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Offshore energy in New York: Forum tonight to discuss Port Ambrose project

What will horizon look like if Port Ambrose project goes forward?
What will horizon look like if Port Ambrose project goes forward?
Mark Butkus

With natural gas prices in the Northeast at an all time high and temperatures at an all time low you would think that a plan to build a liquefied natural gas (LNG) port off of Jones Beach would be met with much applause. A forum tonight on the future of offshore energy in New York City is sure to get tempers flaring, blood boiling and the discussion will certainly be heated.

Officially known as the Port Ambrose project, the proposed $300 million transfer station to be be built by Liberty Natural Gas would be situated 17 miles offshore from Long Island. Once completed the deep water port would receive re-gasified LNG at the rate of 400 million cubic feet of natural gas per day. The natural gas would then be transferred via a 22 mile sub-sea pipeline to New York City.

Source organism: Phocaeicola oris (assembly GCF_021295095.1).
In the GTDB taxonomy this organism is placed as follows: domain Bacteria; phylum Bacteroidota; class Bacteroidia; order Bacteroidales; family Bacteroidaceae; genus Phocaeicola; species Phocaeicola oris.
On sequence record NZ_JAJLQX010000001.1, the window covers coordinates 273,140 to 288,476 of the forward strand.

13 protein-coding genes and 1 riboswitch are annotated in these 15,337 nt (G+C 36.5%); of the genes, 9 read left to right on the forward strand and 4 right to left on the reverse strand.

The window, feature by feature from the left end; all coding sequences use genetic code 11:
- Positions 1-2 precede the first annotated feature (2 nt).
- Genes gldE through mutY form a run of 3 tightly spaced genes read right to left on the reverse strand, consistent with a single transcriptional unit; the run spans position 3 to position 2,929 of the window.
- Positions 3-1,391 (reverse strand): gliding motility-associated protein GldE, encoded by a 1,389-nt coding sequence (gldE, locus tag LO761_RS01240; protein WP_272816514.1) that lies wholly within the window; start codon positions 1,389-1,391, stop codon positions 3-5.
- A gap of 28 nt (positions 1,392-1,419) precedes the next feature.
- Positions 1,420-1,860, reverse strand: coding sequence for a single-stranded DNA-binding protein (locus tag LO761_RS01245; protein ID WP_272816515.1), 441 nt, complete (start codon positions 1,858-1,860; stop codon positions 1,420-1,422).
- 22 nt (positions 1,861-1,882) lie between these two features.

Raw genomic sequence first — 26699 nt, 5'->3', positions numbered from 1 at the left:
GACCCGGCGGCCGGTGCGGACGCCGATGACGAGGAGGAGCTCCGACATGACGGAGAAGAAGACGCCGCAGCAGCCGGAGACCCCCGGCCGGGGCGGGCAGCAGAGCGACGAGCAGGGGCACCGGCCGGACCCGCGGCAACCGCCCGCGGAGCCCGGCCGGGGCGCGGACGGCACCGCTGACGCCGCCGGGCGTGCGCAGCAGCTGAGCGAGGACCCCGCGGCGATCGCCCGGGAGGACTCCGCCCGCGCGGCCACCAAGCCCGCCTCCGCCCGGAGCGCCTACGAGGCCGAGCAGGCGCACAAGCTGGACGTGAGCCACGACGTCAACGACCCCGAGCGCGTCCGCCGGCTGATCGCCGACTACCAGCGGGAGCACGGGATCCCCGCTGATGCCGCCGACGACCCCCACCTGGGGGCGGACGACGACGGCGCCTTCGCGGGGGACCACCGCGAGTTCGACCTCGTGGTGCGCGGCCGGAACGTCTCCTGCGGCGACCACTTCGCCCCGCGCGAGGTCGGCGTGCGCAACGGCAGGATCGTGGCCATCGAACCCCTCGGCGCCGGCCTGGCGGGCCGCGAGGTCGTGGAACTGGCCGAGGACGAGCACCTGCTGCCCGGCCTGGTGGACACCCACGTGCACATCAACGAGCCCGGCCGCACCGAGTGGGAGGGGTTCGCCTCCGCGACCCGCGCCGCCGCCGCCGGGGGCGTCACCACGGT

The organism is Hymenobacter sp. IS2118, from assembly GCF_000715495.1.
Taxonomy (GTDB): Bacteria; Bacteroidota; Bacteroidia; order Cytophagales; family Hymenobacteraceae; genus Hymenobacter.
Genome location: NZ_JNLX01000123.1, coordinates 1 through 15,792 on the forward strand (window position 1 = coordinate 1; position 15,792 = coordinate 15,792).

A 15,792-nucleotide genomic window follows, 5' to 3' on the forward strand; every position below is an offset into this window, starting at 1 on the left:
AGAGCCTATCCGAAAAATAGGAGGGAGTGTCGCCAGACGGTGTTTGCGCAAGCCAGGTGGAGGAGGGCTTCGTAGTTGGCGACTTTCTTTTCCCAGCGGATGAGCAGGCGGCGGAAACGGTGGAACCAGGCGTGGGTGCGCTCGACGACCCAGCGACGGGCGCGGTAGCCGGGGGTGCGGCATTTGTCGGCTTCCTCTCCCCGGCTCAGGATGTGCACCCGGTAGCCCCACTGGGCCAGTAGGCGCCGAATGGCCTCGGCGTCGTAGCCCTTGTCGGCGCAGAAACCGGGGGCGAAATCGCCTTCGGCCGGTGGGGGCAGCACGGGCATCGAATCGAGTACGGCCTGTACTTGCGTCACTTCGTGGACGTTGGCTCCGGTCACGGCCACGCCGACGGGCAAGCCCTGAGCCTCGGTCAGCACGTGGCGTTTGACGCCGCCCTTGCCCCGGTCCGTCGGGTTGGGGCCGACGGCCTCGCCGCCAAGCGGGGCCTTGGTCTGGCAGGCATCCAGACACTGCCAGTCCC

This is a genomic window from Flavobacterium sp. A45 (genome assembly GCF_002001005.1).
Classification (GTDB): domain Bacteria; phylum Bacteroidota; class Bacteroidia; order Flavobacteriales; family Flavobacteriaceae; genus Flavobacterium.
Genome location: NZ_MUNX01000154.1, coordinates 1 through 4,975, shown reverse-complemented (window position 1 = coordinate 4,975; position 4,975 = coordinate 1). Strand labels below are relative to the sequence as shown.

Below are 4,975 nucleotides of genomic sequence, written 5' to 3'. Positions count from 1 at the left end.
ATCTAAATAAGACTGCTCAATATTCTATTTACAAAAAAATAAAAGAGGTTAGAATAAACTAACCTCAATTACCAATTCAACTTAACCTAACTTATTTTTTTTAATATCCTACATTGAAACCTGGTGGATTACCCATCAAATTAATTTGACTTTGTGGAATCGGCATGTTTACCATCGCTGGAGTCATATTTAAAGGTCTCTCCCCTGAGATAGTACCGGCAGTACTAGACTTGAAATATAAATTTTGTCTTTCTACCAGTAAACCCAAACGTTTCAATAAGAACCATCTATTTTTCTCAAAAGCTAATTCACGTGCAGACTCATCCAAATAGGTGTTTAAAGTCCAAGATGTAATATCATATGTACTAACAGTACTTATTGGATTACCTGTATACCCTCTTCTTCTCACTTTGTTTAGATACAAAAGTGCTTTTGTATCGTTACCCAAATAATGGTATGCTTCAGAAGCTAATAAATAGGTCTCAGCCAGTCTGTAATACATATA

At the only public hearing into the project in Long Island this past summer Liberty Natural Gas CEO Roger Whelan stated that, “We will bring down natural gas prices. We will help convert from fuel oil to natural gas because no one can afford to pay what you have to pay in January, February and March,”

Critics such as Clean Ocean Action argue that, "the port would discharge 3.5 million gallons of chemically-treated seawater used for pipe tests, generate significant underwater noise pollution, and dredge up over 20 miles of seafloor." New Jersey Gov. Chris Christie vetoed the original plan in 2011 as the potential risks to fishing and tourism outweighed the benefits.

The revised and renamed Port Ambrose proposal is currently making its way through environmental impact studies and more public hearings. The first public forum in New York City is to be held tonight at Rutgers Presbyterian Church on the Upper West Side at 6:30 pm.

Presentations will be made by Sean Dixon of Clean Ocean Action on the LNG port, David Alicea of Sierra Club on wind energy and the offshore wind farm, and Al Appleton, former Commissioner of NYC Department of Environmental Protection, on sustainable energy policy.